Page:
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October 25, 2009

Fantasy offers glimpse of childhood realities

By Sister Helena Burns, FSP


Some movies are events as well as movies. “Where the Wild Things Are” is one of those movies. The irresistibly-illustrated book of the same title has been a kid’s favorite the world over since 1963.

“Wild Things” is a tight collaboration between author Maurice Sendak, 81, and fiercely original, indie-experimental director Spike Jonze, 39.

The result? Definitely not Disney, but while avoiding many Hollywood tropes, Jonze has made the movie accessible to kids and adults alike.

Is it a kids’ movie? Nope. Jonze is clear that this is a movie about children, not for children, although he definitely wants children to see it. There has been some completely unfounded concern that the PGrated “Wild Things” may be too scary for kids. There is nothing scary in this movie.

For those unfamiliar with the plot, Max (Max Records) is a “wild thing” of a boy who — irate about the usual childhood travails: feeling alone, powerless and set upon by everyone — runs away from home by sailboat, and winds up among large furry creatures who make him their king.

From the get-go, these beasts are dangerously ambivalent towards Max. There is much talk of “eating.”

But these monsters — fickle, petty and jealous as they are — demand truth from Max. The truth about himself he hasn’t been willing to look at. They ask very direct questions and expect him to deliver on his promises.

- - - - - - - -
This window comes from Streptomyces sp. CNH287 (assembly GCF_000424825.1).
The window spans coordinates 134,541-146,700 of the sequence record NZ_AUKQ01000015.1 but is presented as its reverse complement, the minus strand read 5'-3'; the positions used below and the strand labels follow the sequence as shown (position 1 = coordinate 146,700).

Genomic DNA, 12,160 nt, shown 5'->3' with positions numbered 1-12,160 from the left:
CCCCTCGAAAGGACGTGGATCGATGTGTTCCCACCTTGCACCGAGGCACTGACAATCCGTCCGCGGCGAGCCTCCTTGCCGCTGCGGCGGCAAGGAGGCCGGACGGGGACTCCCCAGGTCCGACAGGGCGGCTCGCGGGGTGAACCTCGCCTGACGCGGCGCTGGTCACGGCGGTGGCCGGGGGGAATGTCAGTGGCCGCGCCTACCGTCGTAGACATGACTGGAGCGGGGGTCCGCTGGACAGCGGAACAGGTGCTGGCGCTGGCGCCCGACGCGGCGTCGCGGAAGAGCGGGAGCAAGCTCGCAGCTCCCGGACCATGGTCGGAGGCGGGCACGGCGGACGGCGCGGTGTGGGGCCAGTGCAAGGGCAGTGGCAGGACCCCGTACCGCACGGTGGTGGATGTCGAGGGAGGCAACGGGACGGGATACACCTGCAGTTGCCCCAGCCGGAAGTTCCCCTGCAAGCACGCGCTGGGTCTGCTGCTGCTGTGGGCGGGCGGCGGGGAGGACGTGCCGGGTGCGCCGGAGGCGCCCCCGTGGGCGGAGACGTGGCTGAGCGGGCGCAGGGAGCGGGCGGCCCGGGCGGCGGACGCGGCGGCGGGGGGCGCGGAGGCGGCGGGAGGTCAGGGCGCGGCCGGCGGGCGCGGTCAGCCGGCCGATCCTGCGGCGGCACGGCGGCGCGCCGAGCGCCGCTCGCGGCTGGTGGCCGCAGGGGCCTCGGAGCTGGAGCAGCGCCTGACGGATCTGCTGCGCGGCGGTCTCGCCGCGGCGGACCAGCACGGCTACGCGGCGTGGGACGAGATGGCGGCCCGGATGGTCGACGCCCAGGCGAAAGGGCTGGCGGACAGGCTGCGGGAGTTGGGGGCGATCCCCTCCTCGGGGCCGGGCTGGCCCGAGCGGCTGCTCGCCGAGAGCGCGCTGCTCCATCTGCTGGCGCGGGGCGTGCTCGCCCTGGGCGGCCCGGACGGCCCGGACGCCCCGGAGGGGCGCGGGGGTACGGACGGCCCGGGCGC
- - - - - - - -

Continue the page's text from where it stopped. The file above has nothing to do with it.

The golden-crowned Max is given free reign to make all his dreams come true. But dreams aren’t that easy. Relationships are complicated and “it’s hard to be a family.” Monarchy is hard on imperfect subjects and fallible kings. Subjects demand that their kings make them “happy,” and kings think they can.

Main man monster, Carol, (James Gandolfini) is closest to Max and has the same unrealistic expectations about life that Max does, and that’s why their relationship is quickly moribund. Details Max hasn’t dealt with from his real life haunt him in his make-believe world.

The monsters’ characters are well developed and their constant mumbling and commenting amongst themselves is a real delight of the movie. And they look exactly like the book’s illustrations. Jonze understands how children play, and much of the movie is physical action: tromping through forests and deserts, snowball fights, dirt-clod fights, getting deliciously wet and dirty.

“Wild Things” is a great movie for kids to exercise their “moral imagination.” What happens when Max makes and then breaks rules? Even in a game? Are there real consequences? How about when Max lies? Do “people” get hurt?

Max barks, roars, howls and speed-runs with an unrestrained freedom seldom seen in today’s tightly orchestrated portrayals of kids. One of the best relationships in “Wild Things” is between Max and his mom. She’s not a stereotypical “too-busy-for-my-kids-working-singlemom.” Rather, Max selfishly wants her every minute.

Like “Coraline,” “Wild Things” reminds us that “there’s no place like home,” but sometimes we’re going to need to get away in order to appreciate that fact. (How about your local movie theater?) Oh yeah, and it’s great to be a kid.

Burns, who ministers in Chicago, has a philosophy/theology degree from St. John’s University, N.Y., and studied screenwriting at the University of California-Los Angeles.